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Diocesan Synod

March 2014

Presidential Address by The Bishop of Southwark, The Rt Revd Christopher Chessun

Bishop Christopher addresses Synod

Last year I used my Presidential Address in Lent to offer a spiritual reflection on Journeying and Pilgrimage.  This year I wish to follow that precedent, which I realise puts me in danger of establishing a tradition. 

As part of my preparation for Lent I visited our link Dioceses in Zimbabwe.  To be more accurate, the Director of Communications, Wendy Robins, realised that in order to raise the profile of the Bishop’s Lent Call we would need much more information and visual material about the projects we are supporting. With Zimbabwe at the heart of the Lent Call we worked out, with the assistance of my Chaplain, Mark Steadman, a rather ambitious programme of consecutive two day visits to each of our four link Dioceses, spurred on by the promise of the Mothers’ Union vehicle and a driver from Bishop Cleophas Lunga in Matabeleland, where we started our journey, landing in Bulawayo Airport almost exactly three weeks ago.  From Matabeleland we journeyed on to Gweru where we were welcomed by Bishop Ishmael Mukawanga, who put his Land Rover to very good use taking us along unmade tracks at considerable speed to some of the more remote centres of mission in Central Zimbabwe.  From Gweru it was about a three hour drive to Masvingo, having re-routed ourselves to avoid the floods and a collapsed bridge on what would otherwise have been a more direct road.  Then on to Mutare in the Eastern highlands, very near the border with Mozambique for two days in the Diocese of Manicaland and tours of the Missions at Penhalonga and Bonda, before driving to the capital city and a final evening with the Bishop of Harare, Dr Chad Gandiya, who sent us to preach and participate in worship in three churches on our last Sunday, the Cathedral for me. 

I simply want now to bring words and pictures of Faith, Hope and Love from our brothers and sisters in Christ as we take advantage of our companion links to deepen understanding between us in our respective parts of the Anglican Communion.  But first let us be clear about the nature of these links which continue to evolve in fruitful ways. They are built on a commitment to partnership: partnership in prayer and friendship, partnership in a joyful proclamation of the Gospel, partnership in development and support which is not about dependency but a mutual exchange of gifts.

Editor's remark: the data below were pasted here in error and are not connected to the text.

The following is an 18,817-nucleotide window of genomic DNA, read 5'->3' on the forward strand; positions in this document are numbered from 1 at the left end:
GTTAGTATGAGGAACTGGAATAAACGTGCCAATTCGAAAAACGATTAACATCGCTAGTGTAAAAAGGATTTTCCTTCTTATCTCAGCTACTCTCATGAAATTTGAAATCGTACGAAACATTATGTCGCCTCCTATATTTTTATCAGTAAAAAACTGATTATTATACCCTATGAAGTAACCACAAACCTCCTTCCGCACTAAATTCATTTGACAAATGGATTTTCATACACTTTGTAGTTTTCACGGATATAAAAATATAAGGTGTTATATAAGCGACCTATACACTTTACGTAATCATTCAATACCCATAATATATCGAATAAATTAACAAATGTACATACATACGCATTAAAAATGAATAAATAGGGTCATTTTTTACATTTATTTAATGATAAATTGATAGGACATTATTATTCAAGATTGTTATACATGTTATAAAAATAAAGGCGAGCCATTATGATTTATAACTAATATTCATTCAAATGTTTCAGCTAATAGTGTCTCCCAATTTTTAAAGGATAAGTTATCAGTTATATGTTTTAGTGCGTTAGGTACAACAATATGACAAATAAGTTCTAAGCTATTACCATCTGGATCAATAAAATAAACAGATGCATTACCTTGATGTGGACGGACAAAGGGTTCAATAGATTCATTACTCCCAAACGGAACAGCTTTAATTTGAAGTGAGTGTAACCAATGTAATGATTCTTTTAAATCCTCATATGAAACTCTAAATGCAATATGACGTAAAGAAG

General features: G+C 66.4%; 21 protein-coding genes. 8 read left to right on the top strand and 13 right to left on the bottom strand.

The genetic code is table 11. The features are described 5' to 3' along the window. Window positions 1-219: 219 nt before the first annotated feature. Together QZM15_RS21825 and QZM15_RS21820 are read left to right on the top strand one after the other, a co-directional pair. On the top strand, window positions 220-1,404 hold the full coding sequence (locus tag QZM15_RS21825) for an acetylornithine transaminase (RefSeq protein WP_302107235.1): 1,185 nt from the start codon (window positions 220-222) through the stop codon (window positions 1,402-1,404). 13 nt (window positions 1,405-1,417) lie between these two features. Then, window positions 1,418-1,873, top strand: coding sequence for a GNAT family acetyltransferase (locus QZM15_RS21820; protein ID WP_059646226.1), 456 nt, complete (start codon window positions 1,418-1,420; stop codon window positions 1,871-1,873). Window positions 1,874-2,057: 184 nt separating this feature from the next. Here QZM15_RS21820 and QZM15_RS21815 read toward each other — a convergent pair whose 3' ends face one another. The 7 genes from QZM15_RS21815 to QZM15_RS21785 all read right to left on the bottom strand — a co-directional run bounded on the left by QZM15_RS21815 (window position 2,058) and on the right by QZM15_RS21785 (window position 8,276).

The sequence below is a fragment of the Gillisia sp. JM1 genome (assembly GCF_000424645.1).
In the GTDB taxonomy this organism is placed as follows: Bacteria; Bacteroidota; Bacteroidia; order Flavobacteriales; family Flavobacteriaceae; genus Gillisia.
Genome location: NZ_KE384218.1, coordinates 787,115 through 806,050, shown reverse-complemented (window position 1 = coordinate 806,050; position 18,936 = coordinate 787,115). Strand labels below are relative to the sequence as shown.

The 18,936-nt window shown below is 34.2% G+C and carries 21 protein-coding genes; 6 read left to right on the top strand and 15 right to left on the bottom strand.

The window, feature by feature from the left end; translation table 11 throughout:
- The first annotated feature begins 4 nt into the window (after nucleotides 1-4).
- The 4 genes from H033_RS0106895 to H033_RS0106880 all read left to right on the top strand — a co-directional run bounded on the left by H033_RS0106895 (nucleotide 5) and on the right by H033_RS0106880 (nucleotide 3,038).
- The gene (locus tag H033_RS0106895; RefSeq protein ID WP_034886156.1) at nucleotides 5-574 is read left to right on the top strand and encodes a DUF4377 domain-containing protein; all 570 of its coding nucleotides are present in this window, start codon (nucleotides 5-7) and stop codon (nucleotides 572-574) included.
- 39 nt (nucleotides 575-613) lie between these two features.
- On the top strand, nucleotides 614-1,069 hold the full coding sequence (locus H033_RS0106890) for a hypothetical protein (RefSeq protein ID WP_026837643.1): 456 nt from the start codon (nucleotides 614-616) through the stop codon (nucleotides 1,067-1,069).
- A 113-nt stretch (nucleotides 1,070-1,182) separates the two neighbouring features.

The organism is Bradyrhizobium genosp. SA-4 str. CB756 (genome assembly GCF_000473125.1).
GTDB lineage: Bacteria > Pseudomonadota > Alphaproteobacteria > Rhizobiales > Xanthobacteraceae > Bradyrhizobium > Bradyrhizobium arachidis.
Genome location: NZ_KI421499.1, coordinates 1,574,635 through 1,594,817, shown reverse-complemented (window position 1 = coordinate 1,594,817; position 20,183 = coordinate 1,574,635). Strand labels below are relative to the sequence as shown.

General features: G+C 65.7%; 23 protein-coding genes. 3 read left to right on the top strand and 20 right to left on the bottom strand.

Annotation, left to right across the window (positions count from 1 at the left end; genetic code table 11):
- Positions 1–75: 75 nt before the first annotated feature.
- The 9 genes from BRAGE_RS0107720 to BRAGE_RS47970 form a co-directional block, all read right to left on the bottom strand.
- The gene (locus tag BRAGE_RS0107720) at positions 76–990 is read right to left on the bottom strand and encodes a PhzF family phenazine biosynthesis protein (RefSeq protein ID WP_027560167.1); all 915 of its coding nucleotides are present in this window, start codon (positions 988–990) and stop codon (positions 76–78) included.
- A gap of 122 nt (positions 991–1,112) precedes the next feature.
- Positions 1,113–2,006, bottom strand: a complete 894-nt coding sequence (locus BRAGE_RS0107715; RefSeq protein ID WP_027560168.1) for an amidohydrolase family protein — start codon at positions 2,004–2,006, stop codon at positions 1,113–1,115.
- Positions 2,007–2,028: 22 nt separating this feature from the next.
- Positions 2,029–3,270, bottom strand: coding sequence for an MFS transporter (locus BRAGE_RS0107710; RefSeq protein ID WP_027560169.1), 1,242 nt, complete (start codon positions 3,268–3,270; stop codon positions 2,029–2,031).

Wendy Robins commented in her Cathedral sermon last Sunday:

‘In the space of seven full days - and the bits of days that are available as one arrives and departs - what became clear to me as we journeyed around that vast and beautiful country was that Christianity - in many different traditions - is alive and well there and that it is helping to shape the response to many of the difficult situations which are faced by the people.’

Indeed it is and I hope our Lent Call material and what will be made available on the web during the coming weeks of Lent will encourage us to respond in new ways this year and to give to the various projects and causes with renewed vigour because of what we see and hear. 

Bishop Godfrey Tawonezvi in Masvingo was consecrated in 2002 to lead the newly created Diocese.  It was formed out of large tracts of land from the other four Dioceses together with schools, churches, parishes and mission districts in abundance; but only two stipendiary priests.  So the challenge has been to grow a diocese, to build an infrastructure that will support mission, ministry, development and essential life-sustaining health projects touching the lives of many people in largely rural communities. Bishop Godfrey says: ‘It is my obligation as Bishop to shepherd the Diocese that was entrusted to me on my day of consecration and enthronement, and to promote the mission of the Church.’ Yet what we saw in Masvingo was also happening in each link Diocese with their bishops taking the lead in encouraging vocations and training, in making provision for deployment, in building new and renewing dilapidated churches, priests’ houses, schools, teachers’ houses and clinics.   

Again if I may quote our Director of Communications: